Jack Watts’ weekly column is aimed at helping those who have been wounded, including those who have been abused by the church. If you are in pain—or if someone you know is in pain—you will find real comfort, wisdom, and answers right here. Based on his book, Recovering from Religious Abuse, published by Simon & Schuster, Jack will teach you the value of working the “11 Steps to Spiritual Freedom.” Remember, recovery is a process—not a destination. The answers are simple but not always easy. Look to the Lord and allow His Spirit heal you.
Our energy is in proportion to the resistance it meets. We attempt nothing great but from a sense of the difficulties we have to encounter, we persevere in nothing great but from a pride in overcoming them—William Hazlitt
You can’t work for your salvation; it’s free. There’s nothing you can do to save yourself, but you have to “work out” your relationship with God.
When I was first victimized by religious abuse, I was hurt, angry, confused, and purposeless for a long time. When I realized I was not getting any better by wallowing in self-pity, I knew I had to make some changes. I would never become who I was supposed to be by living in bitterness, and nobody was going to help me. I had to do it myself.
That’s when I started working on myself. Realizing Christ was not the problem but the solution, I looked to Him, and the words He spoke, as my source for courage, inspiration, and purpose. I had to rethink every aspect of my life, changing nearly everything. At first, I resented it but, after a while, I chose to embrace it instead. Purpose can beat out bitterness.
I had a vision for what my life would become, but God’s purpose was different. Turning out to be who He wanted me to be has taken a lot of work, and continues to require more. By looking to God for the future, rather than blaming Him for the past, I chose life over the debilitating half-life of bitterness. I worked out a new purpose—a rewarding, fulfilling one. Christ saved my soul, but I had to do the recovery work to forge a new life—a life of value.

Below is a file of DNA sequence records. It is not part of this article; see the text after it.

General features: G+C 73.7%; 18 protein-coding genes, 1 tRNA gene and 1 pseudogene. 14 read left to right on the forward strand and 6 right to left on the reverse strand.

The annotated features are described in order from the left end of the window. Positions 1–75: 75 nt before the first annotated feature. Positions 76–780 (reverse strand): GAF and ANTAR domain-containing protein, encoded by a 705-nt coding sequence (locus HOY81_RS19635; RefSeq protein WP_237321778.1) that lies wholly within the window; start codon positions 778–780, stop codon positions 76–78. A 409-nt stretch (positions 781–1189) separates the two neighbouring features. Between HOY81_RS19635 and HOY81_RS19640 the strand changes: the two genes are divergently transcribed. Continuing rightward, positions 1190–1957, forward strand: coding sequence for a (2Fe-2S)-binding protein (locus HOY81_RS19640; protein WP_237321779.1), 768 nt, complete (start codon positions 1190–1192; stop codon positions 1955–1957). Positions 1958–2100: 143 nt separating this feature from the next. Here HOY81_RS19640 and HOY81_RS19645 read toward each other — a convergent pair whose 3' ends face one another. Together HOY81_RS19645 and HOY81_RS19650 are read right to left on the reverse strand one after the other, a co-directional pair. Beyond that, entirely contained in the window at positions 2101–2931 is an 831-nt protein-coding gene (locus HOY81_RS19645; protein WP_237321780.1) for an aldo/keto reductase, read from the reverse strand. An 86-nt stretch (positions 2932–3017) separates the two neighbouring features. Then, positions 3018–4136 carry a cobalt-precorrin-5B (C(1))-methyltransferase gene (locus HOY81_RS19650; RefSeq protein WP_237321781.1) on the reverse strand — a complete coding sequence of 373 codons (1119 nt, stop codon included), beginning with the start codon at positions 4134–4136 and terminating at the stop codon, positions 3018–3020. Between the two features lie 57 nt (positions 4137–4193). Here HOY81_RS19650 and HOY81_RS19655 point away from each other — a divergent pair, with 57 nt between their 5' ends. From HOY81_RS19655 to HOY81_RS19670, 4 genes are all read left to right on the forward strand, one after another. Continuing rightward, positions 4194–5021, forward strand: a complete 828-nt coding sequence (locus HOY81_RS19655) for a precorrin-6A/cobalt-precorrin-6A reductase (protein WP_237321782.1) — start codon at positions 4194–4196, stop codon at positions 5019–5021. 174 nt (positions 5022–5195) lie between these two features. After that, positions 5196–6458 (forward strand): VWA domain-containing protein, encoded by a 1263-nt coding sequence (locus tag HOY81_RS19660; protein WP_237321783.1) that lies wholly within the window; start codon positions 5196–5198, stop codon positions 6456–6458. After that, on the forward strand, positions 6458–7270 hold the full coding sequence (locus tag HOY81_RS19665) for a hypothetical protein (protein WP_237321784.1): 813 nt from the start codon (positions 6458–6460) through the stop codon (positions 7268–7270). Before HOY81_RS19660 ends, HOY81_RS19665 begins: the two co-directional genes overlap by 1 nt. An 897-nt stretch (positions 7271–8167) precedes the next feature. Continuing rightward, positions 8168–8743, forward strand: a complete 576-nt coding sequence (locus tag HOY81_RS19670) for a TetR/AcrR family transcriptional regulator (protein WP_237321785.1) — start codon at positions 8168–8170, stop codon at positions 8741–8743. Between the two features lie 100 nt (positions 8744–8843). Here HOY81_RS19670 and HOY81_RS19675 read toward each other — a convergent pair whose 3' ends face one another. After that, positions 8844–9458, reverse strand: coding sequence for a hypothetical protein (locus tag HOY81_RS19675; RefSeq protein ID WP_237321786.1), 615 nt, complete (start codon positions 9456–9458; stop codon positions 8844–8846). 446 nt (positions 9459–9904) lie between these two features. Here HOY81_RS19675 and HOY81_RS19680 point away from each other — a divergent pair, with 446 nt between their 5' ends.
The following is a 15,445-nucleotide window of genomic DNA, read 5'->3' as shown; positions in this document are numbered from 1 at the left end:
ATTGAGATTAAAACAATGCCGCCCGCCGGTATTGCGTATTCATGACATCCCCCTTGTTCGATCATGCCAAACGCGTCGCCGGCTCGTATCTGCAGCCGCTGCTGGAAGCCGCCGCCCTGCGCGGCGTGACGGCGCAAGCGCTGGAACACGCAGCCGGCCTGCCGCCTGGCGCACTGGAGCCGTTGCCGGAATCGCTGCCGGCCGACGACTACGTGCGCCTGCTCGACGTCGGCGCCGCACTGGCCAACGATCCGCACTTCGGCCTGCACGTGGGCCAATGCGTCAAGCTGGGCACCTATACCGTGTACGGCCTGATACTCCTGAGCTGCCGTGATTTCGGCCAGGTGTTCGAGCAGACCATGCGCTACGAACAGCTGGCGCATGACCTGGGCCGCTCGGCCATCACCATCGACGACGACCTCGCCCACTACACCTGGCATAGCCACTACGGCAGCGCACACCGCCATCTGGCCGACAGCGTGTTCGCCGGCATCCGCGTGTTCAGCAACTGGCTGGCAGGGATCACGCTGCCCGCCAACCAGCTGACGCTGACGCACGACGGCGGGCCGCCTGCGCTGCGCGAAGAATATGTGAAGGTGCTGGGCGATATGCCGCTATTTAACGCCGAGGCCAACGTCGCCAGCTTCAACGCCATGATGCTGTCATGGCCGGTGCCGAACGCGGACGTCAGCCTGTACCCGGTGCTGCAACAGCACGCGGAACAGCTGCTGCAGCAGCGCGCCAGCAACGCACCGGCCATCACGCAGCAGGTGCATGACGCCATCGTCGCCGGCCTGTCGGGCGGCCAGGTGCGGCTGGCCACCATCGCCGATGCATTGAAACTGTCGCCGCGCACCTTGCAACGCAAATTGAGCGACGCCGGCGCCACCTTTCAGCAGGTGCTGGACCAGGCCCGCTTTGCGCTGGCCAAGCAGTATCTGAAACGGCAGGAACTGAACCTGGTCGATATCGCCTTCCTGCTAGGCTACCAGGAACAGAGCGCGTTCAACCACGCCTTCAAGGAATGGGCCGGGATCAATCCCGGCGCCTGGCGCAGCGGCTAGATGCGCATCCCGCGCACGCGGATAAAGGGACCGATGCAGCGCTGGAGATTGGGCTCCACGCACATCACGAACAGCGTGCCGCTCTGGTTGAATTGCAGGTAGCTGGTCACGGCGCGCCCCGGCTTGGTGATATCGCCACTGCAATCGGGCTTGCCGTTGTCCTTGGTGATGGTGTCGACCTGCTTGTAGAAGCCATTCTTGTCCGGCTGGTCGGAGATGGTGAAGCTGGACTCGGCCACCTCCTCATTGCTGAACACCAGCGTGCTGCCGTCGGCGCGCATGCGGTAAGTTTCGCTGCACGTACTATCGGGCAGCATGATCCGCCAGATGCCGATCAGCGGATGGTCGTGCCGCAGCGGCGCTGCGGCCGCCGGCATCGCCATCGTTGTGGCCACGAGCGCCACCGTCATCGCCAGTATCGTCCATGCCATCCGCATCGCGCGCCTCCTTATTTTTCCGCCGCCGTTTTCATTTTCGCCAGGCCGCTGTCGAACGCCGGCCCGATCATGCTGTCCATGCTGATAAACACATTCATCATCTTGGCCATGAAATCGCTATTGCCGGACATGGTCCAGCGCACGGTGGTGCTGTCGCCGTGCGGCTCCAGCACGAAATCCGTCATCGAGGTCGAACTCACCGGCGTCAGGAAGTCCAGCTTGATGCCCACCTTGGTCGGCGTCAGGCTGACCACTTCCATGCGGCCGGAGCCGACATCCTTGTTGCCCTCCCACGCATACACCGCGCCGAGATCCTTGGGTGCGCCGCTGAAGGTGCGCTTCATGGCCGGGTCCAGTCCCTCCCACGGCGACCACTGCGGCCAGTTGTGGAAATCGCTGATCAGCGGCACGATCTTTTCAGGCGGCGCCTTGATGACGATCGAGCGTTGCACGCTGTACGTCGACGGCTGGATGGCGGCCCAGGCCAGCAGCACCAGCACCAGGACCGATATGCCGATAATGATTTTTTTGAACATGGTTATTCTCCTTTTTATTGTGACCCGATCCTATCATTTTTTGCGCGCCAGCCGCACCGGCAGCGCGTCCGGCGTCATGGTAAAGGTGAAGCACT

To learn from the past, you must renew your mind. If you desire to do so, join me in the following prayer:
I feel like a wounded gazelle,
Unable to fend for myself,
As hungry beasts surround me.
My demise seems certain,
And there is no place to hide.
My friends—those who call upon Your name—
Are nowhere to be found,
Just when I need them the most.
My love has abandoned me for another,
Without ever looking back.
I am undone and badly crushed,
And those who seek what little is left,
Fight over scraps of my being—
Over pieces of my shattered life.
How long will You leave me exposed
And vulnerable to ravenous predators—
To those who seek to destroy me?
Tell me, Lord, when will it be enough?
When will You protect Your wounded child?
When will You move Your mighty hand to help?
If You don’t rescue me soon, nothing will remain.
My head, which once was proud, hangs in despair,
And my countenance is greatly diminished.
Terrifying dread and apprehension overwhelm me.
I fear that it will never end—not unless
You provide me with a way through the thorny maze,
To a place that is safe and secure.
Refer to Step 6: I refuse to become like those who have abused me and abandon my desire to spread malice because of my pain and my anger.
So then, my beloved, just as you have always obeyed, not as in my presence only, but now much more in my absence, work out your salvation with fear and trembling; for it is God who is at work in you, both to will and to work for His good pleasure. (Philippians 2:12-13)